By Doug Stewart

Life Review Questions

“I suspect that there are different questions for every age in life, perhaps every decade.  Knowing them helps us to deal with people sensitively, and it gives us a better understanding of how to build a larger view of our own lives. . .

And here’s the kicker.  As the questions change, so does the content (and perhaps the form) of our spiritual interests.  The `questions’ often become our way of approach when we go to the Scriptures looking for spiritual sustenance.  They become a guide when we buy books.  The questions form our approach to spiritual life.  So if the way one does spiritual life was formed around twenty-something questions and one is now fifty, spiritual life will likely be obsolete and ineffective.

In each decade of life as the questions change, the Bible reader discerns new insights from the familiar Bible stories or teachings.  The themes of prayer also change.  The dangers and temptations inherent in the spiritual journey are modified.  And in each decade of life, new decisions leading to deepening commitment present themselves.  So, knowing the appropriate questions that we are likely to face at the end of the track in each decade of life just might help us become big-picture thinkers.”

A RESILIENT LIFE, Gordon MacDonald, pp. 50,51.


As Gordon MacDonald notes, changes in us often affect how we think about God and how we relate to him.  Spiritual disciplines or practices of earlier years may need to undergo revision, as our view of God and ourselves change, and as we face different stages on the journey that confront us in new ways.  Simply put, we may be very different people in our 40’s than in our 20’s, and how we view and meet God may be very different.  Often such differences confuse or threaten us, and we do not know what to make of them.  But these differences also are opportunities to grow in our knowledge of God and ourselves, leading to a richer relationship with him and ourselves and others.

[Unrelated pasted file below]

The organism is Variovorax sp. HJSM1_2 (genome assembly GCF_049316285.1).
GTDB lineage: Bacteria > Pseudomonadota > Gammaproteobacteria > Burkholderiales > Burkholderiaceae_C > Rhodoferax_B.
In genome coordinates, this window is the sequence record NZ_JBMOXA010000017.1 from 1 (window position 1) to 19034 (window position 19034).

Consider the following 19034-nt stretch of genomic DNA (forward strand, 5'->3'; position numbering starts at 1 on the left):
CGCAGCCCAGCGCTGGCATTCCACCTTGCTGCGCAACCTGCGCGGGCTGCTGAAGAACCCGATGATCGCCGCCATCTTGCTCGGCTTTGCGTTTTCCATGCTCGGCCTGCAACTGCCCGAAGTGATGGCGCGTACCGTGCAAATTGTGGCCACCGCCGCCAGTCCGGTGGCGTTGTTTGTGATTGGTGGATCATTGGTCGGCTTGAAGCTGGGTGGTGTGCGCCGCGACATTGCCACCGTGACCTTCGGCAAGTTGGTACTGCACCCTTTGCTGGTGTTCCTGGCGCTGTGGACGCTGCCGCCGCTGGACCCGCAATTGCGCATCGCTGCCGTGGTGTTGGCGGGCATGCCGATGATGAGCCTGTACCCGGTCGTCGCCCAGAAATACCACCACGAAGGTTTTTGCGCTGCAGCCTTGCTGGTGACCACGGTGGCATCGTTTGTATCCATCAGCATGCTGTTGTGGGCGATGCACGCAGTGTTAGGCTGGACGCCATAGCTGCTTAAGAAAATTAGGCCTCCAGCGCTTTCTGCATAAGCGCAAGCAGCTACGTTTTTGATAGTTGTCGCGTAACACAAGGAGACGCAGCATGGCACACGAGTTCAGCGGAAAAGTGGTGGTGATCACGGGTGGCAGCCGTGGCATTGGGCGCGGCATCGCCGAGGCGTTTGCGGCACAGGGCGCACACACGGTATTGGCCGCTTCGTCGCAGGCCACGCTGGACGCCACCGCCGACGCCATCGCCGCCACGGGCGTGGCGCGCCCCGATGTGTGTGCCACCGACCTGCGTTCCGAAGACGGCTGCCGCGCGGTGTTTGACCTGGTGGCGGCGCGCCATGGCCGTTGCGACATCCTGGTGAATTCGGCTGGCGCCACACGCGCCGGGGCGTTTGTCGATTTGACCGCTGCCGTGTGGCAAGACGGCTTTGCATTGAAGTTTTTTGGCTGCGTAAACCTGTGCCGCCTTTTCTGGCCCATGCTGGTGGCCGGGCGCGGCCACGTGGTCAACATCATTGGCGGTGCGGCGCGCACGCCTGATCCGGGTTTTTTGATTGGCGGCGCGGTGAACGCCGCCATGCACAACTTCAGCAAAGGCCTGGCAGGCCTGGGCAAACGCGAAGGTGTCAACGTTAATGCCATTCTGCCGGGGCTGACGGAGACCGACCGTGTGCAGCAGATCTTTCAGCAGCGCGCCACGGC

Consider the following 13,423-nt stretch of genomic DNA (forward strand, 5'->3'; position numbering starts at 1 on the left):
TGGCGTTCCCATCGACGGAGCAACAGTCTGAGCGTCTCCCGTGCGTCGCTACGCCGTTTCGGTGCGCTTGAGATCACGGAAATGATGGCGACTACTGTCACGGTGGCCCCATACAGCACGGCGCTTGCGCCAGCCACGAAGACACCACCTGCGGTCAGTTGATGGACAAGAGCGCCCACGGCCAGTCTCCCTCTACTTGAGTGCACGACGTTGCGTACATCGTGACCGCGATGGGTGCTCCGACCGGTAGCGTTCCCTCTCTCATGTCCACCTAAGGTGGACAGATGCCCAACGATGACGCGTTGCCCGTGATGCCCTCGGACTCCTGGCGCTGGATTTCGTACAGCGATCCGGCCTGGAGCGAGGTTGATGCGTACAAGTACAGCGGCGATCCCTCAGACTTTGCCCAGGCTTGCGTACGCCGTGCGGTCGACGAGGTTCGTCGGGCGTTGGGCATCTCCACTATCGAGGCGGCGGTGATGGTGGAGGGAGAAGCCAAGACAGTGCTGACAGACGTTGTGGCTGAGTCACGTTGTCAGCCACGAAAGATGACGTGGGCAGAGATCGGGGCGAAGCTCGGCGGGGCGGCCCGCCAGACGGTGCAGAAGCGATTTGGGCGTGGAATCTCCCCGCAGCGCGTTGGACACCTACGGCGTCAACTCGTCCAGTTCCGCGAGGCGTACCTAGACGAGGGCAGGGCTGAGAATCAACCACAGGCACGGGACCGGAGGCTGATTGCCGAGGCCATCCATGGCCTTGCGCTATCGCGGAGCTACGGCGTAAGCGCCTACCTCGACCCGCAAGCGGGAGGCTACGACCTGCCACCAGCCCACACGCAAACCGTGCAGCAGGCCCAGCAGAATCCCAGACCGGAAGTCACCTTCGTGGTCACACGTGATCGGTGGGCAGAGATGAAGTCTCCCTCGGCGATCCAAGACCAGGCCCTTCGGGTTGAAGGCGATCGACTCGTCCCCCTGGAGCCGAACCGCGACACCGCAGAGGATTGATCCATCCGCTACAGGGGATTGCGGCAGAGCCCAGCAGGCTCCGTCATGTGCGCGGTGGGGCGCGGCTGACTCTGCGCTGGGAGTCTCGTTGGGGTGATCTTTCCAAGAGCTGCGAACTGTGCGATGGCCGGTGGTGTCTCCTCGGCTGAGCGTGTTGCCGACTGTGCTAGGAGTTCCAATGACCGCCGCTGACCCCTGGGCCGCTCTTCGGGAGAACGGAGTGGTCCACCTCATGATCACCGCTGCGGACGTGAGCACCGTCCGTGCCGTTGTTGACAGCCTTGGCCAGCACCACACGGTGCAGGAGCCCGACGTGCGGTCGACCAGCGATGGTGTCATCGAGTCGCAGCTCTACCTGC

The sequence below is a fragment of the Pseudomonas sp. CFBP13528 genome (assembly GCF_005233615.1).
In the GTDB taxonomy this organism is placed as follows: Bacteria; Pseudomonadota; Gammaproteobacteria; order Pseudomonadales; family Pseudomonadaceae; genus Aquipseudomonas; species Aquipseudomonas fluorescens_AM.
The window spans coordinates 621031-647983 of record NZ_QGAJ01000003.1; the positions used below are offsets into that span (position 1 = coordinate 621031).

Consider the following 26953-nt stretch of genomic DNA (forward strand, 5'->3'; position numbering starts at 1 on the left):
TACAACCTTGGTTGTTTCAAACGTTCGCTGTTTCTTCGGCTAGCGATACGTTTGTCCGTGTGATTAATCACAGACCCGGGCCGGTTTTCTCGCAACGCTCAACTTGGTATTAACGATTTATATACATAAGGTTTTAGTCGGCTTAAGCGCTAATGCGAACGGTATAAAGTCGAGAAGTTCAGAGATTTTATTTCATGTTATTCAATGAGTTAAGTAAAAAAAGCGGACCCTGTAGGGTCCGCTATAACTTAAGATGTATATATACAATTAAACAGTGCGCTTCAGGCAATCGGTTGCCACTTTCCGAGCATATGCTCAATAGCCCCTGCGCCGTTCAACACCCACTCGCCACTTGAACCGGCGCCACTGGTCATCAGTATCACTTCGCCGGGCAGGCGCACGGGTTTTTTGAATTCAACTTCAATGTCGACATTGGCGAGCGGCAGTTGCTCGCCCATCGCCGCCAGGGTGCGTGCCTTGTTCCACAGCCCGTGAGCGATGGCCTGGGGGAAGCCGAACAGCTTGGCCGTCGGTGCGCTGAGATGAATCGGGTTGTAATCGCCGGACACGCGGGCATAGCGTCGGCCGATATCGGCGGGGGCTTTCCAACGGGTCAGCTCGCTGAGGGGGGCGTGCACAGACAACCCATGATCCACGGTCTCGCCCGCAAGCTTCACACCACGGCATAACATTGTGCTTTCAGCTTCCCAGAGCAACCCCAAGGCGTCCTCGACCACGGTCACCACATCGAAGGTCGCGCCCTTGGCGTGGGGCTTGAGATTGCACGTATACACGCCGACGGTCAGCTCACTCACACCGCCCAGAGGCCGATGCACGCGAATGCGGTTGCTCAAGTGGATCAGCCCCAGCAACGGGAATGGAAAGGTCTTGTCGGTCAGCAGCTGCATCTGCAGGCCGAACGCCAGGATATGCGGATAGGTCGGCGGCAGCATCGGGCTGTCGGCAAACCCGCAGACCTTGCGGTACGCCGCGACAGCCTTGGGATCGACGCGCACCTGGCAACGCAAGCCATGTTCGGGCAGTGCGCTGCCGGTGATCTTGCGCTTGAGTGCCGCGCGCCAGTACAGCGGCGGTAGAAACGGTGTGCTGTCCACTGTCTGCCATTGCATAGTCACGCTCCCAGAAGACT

How old am I? How do I see myself on my “time line?” What underlying questions, concerns or projects seem to occupy me now?

 

What significant changes have occurred in my life in the last year----5 years----10 years? (Or think of major transition points in your life—education course, job changes, civil status, parental roles)

            Outer world and circumstances:

Inner world and perspective:

Relationships:

 

How have these changes affected me, and my relationship with God, others, my work and myself?  Try to give a couple of examples.

 

What significant experiences have affected me in the last year----5 years----10 years?

            Encounters with God:

Successes in life or work:

Failures/lack of success in life or work:

Emotional wounds or injuries:

Health concerns:

In my family—parents, spouse, children:

In my friends or those close to me”

How have these experiences affected me?  Look at a couple of examples.

 

As I am aware of myself today, what seems to be different from 5 or 10 years ago?  How do I feel about these differences?

 

What dreams shaped me at the beginning of ministry?  What are my dreams in ministry today?

 

How did I understand God’s call to me at the beginning of my ministry?  How would I understand it today?

 

How does your perception and understanding of the Gospel compare with 5 or 10 years ago, or with an earlier period of your life?

 

How does your understanding of God’s mission compare with 5 or 10 years ago, or with an earlier period of your life?

 

How does your understanding of following Christ compare with 5 or 10 years ago, or with an earlier period of your life?

 

What insights and knowledge about myself have come to me in these last years?  What changes in my view of myself have taken place?

 

How did I meet God, relate to God, in the early years of my walk with him?  (Recall several key spiritual disciplines)  What Scriptures spoke to me?

 

How am I meeting Him today?  What Scriptures is He using?  What has changed?  Why?  How do I feel about the changes?

 

As I look back over my life and my journey with God, what themes—truths, lessons, issues---seem consistently to occupy me, to which God brings me back to again and again.  In other words, what does not change in terms of what God wants me to learn and grow in?

 

            Many things do change for us as our journey unfolds, but the path of spiritual formation is always leading us towards certain fruits that God seeks to grow in us: “We remember before our God and Father your work produced by faith, your labor prompted by love, and your endurance inspired by hope in our Lord Jesus Christ.” (1 Thes 1:3) “ . . . being confident of this, that he who began a good work in your will carry it on to completion until the day of Jesus Christ.” (Phil 1:6) “And now these three remain: faith, hope and love.  But the greatest of these is love.” (1 Cor 13:13)

            How do you see God working to grow you in faith and trust in Him, always and in      all things? 

 

            How do you see God working to grow you in love to him and others?

 

            How do you see God working to grow you in hope and its shaping of your life?

 

What questions or concerns come to me as I think about the next five years?  What would I see as “priorities” for the next five years? 

 

What desires or longings do I find for how I want to live the next years of my life?   How will I offer these to God?  How will I pray about them?

Print Version: Life Review Question-PDF